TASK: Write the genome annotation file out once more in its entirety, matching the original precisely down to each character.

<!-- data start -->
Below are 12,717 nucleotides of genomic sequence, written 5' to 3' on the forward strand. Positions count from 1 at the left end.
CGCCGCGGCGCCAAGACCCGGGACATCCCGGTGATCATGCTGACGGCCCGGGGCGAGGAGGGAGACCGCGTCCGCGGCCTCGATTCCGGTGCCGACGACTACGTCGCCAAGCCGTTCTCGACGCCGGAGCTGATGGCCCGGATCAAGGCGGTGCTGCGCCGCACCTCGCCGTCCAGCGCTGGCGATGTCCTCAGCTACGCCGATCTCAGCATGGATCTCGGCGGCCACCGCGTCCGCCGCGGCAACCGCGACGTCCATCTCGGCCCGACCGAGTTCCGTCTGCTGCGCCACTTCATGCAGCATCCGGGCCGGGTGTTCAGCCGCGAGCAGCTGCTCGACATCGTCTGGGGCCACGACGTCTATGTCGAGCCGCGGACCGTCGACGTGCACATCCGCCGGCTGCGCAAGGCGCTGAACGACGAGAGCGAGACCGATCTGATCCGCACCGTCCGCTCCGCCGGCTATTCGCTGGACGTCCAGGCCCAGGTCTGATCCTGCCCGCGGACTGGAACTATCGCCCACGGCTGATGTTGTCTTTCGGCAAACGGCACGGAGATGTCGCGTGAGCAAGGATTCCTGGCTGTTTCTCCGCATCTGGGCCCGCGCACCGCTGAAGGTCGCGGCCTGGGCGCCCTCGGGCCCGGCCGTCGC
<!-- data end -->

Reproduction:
Below are 12,717 nucleotides of genomic sequence, written 5' to 3' on the forward strand. Positions count from 1 at the left end.
CGCCGCGGCGCCAAGACCCGGGACATCCCGGTGATCATGCTGACGGCCCGGGGCGAGGAGGGAGACCGCGTCCGCGGCCTCGATTCCGGTGCCGACGACTACGTCGCCAAGCCGTTCTCGACGCCGGAGCTGATGGCCCGGATCAAGGCGGTGCTGCGCCGCACCTCGCCGTCCAGCGCTGGCGATGTCCTCAGCTACGCCGATCTCAGCATGGATCTCGGCGGCCACCGCGTCCGCCGCGGCAACCGCGACGTCCATCTCGGCCCGACCGAGTTCCGTCTGCTGCGCCACTTCATGCAGCATCCGGGCCGGGTGTTCAGCCGCGAGCAGCTGCTCGACATCGTCTGGGGCCACGACGTCTATGTCGAGCCGCGGACCGTCGACGTGCACATCCGCCGGCTGCGCAAGGCGCTGAACGACGAGAGCGAGACCGATCTGATCCGCACCGTCCGCTCCGCCGGCTATTCGCTGGACGTCCAGGCCCAGGTCTGATCCTGCCCGCGGACTGGAACTATCGCCCACGGCTGATGTTGTCTTTCGGCAAACGGCACGGAGATGTCGCGTGAGCAAGGATTCCTGGCTGTTTCTCCGCATCTGGGCCCGCGCACCGCTGAAGGTCGCGGCCTGGGCGCCCTCGGGCCCGGCCGTCGC